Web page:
Twenty Years Serving the Compliance Profession

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Post By: Adam Turteltaub

In September 2000 I got a call from Dov Seidman, the founder of compliance training provider (and at the time legal research provider) LRN asking me to come over and talk.  I knew Dov a bit through a family friend.

At the time I knew a little about the company and even less about what compliance and ethics programs were.

I went over to his office and left several hours later with a job offer.

I joined the company in October and just now realized that October 2020 marks my twentieth year serving the compliance profession, first there, and since July 2008 here at the Society of Corporate Compliance and Ethics & Health Care Compliance Association.

To say October 2000 was another era is an understatement.  Back then HCCA was just four years old, and SCCE’s birth was still another four years away.  The big topic at LRN’s initial customer meeting, which I was tasked with creating, was whether you could make compliance training mandatory and, if so, how you would do it.

Yes, mandatory compliance training was once a radical innovation.

Much has changed since then.  Now, the question is not whether you train but how and how often.  Compliance has blossomed from a small part of the role of the general counsel to a discipline all its own.  Bored oversight by management has been replaced by Board oversight (and sometimes bored oversight, still, sadly).  We weathered the dot bombs, the market meltdown and are now making our way through COVID-19.  We also made our way through the fallout of Enron, Siemens, VW and countless others.

Each time we have taken the opportunity as a profession to learn what others have done wrong, and what they did right to fix the problem.  Thankfully, compliance officers from programs that have had struggles have been willing to share what they have learned. Many went on to become models of how to do things right.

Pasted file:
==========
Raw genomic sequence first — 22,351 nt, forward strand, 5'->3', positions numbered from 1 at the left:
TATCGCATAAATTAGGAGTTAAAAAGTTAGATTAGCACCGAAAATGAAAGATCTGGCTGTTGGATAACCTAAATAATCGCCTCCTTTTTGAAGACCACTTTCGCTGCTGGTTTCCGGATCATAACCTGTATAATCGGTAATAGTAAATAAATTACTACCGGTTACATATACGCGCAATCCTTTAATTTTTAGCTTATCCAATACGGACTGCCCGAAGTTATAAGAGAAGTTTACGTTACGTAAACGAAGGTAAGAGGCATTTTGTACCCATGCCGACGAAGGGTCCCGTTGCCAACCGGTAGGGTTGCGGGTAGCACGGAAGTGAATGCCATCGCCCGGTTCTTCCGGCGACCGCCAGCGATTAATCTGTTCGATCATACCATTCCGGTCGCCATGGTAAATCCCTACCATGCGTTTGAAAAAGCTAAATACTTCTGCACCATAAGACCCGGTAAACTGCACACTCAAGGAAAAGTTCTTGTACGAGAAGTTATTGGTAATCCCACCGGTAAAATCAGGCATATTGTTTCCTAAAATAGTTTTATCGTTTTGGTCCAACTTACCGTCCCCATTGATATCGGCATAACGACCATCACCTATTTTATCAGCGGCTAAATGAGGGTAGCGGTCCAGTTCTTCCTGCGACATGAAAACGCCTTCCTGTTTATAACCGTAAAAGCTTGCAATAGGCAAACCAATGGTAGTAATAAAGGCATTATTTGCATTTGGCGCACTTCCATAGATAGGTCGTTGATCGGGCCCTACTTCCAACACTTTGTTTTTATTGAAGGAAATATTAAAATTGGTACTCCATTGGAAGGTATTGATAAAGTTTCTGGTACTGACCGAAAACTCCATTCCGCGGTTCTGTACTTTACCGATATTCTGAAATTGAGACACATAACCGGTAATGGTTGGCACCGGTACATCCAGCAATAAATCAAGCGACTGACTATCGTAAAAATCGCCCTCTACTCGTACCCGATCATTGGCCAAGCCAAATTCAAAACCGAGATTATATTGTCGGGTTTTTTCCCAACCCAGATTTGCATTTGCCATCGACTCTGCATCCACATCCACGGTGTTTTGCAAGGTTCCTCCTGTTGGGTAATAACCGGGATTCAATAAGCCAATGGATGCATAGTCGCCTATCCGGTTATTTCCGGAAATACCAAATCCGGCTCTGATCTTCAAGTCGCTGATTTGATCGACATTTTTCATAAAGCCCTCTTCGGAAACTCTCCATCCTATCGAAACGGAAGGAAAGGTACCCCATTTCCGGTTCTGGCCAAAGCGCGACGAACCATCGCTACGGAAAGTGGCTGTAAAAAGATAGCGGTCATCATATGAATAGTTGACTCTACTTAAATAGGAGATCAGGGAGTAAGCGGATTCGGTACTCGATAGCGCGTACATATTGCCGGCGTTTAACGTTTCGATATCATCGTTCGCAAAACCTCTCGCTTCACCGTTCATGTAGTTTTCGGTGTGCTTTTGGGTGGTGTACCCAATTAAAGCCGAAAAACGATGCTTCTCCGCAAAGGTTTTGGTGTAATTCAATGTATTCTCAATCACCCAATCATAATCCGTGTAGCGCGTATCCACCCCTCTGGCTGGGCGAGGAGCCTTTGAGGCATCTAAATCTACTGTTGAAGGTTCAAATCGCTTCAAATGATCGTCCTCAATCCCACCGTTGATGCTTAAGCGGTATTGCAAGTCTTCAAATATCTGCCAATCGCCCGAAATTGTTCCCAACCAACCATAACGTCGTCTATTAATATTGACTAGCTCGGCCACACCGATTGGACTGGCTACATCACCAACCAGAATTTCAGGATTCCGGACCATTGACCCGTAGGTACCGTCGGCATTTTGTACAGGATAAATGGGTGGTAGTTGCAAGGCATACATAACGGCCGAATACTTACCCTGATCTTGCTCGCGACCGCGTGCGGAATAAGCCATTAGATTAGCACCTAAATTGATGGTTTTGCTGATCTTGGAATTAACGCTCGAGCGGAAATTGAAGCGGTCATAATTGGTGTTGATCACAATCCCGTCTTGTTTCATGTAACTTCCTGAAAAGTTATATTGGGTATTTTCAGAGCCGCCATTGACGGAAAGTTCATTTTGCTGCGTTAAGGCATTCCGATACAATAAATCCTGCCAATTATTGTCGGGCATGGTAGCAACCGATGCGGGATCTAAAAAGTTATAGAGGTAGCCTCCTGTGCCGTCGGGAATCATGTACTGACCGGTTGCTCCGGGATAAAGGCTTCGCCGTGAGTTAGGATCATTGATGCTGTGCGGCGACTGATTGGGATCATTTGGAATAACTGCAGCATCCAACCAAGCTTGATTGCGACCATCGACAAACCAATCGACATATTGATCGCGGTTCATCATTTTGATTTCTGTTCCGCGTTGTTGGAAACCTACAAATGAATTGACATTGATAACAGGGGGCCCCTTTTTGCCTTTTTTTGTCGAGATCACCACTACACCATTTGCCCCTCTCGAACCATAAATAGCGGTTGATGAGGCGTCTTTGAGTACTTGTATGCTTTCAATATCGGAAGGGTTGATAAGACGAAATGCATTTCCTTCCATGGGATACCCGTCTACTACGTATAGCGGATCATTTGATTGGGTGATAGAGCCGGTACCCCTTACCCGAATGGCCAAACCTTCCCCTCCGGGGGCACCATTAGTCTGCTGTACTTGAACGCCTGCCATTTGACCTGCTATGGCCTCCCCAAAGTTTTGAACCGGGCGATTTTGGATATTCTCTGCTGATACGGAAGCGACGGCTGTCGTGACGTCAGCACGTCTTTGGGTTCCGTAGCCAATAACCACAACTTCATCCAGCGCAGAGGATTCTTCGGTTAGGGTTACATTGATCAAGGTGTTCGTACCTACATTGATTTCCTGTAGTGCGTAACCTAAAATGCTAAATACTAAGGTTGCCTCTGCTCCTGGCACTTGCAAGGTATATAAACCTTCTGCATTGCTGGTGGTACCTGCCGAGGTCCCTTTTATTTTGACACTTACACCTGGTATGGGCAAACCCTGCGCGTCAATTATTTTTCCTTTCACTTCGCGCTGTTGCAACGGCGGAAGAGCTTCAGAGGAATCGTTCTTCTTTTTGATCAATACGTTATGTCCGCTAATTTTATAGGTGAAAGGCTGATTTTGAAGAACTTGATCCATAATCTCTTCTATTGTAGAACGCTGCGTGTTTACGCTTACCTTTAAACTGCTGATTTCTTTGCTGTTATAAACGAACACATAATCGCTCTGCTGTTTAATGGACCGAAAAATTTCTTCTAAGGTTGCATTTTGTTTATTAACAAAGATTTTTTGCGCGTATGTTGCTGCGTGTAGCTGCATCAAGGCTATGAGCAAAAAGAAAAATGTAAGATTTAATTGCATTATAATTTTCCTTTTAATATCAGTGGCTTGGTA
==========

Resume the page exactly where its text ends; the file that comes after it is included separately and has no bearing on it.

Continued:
This points to one thing that hasn’t changed, and I hope never will:  the willingness of members of the compliance and ethics community to share wisdom with each other.  It’s the only profession I know of where competitors don’t look to gain an advantage over each other.  They understand that when one company falls it is an occasion not for rejoicing but for learning and self-assessment.

As I head for my next milestone in compliance longevity, I first want to thank the countless people who helped me through the years, including Dov, Roy Snell and Gerry Zack who kept me busy all these years.  Second, I want to thank the countless people who have patiently taught me what I needed to know to serve the profession.  It’s a very long list and, as editor of the blog, it would be bad for me to exceed our word count.

Second, I want to encourage everyone to continue sharing your expertise.  It’s what has driven the development of our profession.  Learning from each other has proven more powerful than any new law or regulation in deepening the expertise of compliance professional.  Please keep submitting speaking proposals, and write for the SCCE and HCCA magazines, ethikos or the blog.  Or, email me if you want to do a podcast.  And, of course, take the time to join HCCA, SCCE or both.

Finally, keep welcoming in the newbies.  Compliance can be a mysterious world, and we all need others to light the way.  I know I did, and often still do.

1 COMMENT

  1. Congratulations for 20 years in the ethics and compliance world. Thank you for your significant contributions to our profession over that time. It’s hard for me to believe that I’ve known you for 17 of those 20 years! It’s been a pleasure to be on this journey with you.

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